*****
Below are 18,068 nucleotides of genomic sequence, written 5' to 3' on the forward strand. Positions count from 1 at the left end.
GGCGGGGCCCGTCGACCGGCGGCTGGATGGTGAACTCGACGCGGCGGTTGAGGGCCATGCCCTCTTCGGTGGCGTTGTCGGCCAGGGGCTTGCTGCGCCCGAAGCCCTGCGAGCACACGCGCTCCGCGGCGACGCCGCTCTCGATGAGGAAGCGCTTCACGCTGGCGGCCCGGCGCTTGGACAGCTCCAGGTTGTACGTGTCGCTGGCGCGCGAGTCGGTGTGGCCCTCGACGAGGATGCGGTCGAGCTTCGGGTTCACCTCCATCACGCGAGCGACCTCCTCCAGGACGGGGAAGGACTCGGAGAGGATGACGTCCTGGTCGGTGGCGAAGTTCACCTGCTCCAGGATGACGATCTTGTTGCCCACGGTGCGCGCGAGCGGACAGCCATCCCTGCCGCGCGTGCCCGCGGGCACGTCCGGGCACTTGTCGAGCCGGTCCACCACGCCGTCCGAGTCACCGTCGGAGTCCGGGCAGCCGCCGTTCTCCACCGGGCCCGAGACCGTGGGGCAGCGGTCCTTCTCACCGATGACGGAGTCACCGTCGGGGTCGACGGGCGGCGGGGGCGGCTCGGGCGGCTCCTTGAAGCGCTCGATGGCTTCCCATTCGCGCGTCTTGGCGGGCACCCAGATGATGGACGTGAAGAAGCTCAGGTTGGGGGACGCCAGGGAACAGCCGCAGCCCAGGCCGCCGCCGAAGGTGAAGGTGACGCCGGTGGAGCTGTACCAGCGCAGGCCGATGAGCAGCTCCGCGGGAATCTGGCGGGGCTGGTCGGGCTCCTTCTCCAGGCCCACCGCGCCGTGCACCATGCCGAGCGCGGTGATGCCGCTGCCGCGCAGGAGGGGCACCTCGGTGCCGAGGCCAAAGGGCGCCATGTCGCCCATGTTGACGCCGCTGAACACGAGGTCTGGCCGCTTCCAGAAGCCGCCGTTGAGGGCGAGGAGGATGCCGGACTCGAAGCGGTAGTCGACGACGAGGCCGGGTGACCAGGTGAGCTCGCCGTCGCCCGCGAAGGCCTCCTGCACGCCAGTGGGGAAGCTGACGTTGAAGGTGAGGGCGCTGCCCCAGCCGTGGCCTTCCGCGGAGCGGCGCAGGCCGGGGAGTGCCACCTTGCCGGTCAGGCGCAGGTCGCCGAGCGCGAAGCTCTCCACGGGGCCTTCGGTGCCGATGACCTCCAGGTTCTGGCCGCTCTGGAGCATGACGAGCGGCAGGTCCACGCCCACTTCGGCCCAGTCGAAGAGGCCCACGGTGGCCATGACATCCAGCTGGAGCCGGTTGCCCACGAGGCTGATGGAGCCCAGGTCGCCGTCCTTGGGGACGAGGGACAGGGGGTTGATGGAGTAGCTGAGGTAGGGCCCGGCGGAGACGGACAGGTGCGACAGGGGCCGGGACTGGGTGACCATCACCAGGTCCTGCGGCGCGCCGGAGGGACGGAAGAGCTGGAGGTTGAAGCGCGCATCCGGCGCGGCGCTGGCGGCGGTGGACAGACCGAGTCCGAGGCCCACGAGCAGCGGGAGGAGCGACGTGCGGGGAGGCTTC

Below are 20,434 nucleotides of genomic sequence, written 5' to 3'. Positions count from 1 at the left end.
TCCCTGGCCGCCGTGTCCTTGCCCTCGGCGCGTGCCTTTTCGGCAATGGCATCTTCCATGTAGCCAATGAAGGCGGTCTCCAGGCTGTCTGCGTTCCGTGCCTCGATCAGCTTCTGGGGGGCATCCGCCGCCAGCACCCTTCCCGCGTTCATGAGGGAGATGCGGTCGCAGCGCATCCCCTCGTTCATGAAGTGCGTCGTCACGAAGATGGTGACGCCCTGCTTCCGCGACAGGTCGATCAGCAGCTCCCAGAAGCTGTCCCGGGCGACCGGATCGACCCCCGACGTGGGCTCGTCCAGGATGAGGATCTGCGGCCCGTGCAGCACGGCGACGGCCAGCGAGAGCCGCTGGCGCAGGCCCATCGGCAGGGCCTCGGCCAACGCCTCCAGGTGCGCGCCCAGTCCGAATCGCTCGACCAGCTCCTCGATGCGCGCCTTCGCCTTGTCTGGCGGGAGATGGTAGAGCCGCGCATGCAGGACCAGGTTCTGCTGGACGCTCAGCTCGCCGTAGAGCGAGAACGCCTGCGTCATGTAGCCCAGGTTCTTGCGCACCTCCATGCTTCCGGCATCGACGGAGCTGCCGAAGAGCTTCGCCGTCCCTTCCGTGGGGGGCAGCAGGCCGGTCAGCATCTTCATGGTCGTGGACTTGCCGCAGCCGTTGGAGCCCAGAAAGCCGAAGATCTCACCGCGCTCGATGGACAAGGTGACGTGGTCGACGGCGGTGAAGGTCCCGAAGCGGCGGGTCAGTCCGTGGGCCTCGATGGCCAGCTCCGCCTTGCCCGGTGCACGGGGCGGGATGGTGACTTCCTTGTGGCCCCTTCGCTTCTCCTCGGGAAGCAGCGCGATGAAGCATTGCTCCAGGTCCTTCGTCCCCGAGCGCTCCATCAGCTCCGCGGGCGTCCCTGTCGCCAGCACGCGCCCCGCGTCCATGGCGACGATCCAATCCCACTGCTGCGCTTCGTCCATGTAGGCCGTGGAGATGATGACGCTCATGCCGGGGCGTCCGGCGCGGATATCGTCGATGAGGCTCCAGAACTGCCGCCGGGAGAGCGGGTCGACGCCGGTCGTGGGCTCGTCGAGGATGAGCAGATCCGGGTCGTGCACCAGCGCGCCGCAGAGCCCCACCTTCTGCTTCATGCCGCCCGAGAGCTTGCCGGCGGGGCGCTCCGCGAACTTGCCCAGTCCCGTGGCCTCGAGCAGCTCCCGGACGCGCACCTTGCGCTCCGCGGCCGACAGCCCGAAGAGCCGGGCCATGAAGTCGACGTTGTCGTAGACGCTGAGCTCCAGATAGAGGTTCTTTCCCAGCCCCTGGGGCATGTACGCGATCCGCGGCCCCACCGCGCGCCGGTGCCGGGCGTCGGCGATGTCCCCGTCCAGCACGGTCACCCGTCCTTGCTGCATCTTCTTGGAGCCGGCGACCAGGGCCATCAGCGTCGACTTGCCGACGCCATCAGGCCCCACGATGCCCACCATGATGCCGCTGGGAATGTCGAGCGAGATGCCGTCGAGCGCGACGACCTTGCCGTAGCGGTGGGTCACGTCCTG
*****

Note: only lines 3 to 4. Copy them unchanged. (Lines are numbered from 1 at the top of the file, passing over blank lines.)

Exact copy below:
Below are 20,434 nucleotides of genomic sequence, written 5' to 3'. Positions count from 1 at the left end.
TCCCTGGCCGCCGTGTCCTTGCCCTCGGCGCGTGCCTTTTCGGCAATGGCATCTTCCATGTAGCCAATGAAGGCGGTCTCCAGGCTGTCTGCGTTCCGTGCCTCGATCAGCTTCTGGGGGGCATCCGCCGCCAGCACCCTTCCCGCGTTCATGAGGGAGATGCGGTCGCAGCGCATCCCCTCGTTCATGAAGTGCGTCGTCACGAAGATGGTGACGCCCTGCTTCCGCGACAGGTCGATCAGCAGCTCCCAGAAGCTGTCCCGGGCGACCGGATCGACCCCCGACGTGGGCTCGTCCAGGATGAGGATCTGCGGCCCGTGCAGCACGGCGACGGCCAGCGAGAGCCGCTGGCGCAGGCCCATCGGCAGGGCCTCGGCCAACGCCTCCAGGTGCGCGCCCAGTCCGAATCGCTCGACCAGCTCCTCGATGCGCGCCTTCGCCTTGTCTGGCGGGAGATGGTAGAGCCGCGCATGCAGGACCAGGTTCTGCTGGACGCTCAGCTCGCCGTAGAGCGAGAACGCCTGCGTCATGTAGCCCAGGTTCTTGCGCACCTCCATGCTTCCGGCATCGACGGAGCTGCCGAAGAGCTTCGCCGTCCCTTCCGTGGGGGGCAGCAGGCCGGTCAGCATCTTCATGGTCGTGGACTTGCCGCAGCCGTTGGAGCCCAGAAAGCCGAAGATCTCACCGCGCTCGATGGACAAGGTGACGTGGTCGACGGCGGTGAAGGTCCCGAAGCGGCGGGTCAGTCCGTGGGCCTCGATGGCCAGCTCCGCCTTGCCCGGTGCACGGGGCGGGATGGTGACTTCCTTGTGGCCCCTTCGCTTCTCCTCGGGAAGCAGCGCGATGAAGCATTGCTCCAGGTCCTTCGTCCCCGAGCGCTCCATCAGCTCCGCGGGCGTCCCTGTCGCCAGCACGCGCCCCGCGTCCATGGCGACGATCCAATCCCACTGCTGCGCTTCGTCCATGTAGGCCGTGGAGATGATGACGCTCATGCCGGGGCGTCCGGCGCGGATATCGTCGATGAGGCTCCAGAACTGCCGCCGGGAGAGCGGGTCGACGCCGGTCGTGGGCTCGTCGAGGATGAGCAGATCCGGGTCGTGCACCAGCGCGCCGCAGAGCCCCACCTTCTGCTTCATGCCGCCCGAGAGCTTGCCGGCGGGGCGCTCCGCGAACTTGCCCAGTCCCGTGGCCTCGAGCAGCTCCCGGACGCGCACCTTGCGCTCCGCGGCCGACAGCCCGAAGAGCCGGGCCATGAAGTCGACGTTGTCGTAGACGCTGAGCTCCAGATAGAGGTTCTTTCCCAGCCCCTGGGGCATGTACGCGATCCGCGGCCCCACCGCGCGCCGGTGCCGGGCGTCGGCGATGTCCCCGTCCAGCACGGTCACCCGTCCTTGCTGCATCTTCTTGGAGCCGGCGACCAGGGCCATCAGCGTCGACTTGCCGACGCCATCAGGCCCCACGATGCCCACCATGATGCCGCTGGGAATGTCGAGCGAGATGCCGTCGAGCGCGACGACCTTGCCGTAGCGGTGGGTCACGTCCTG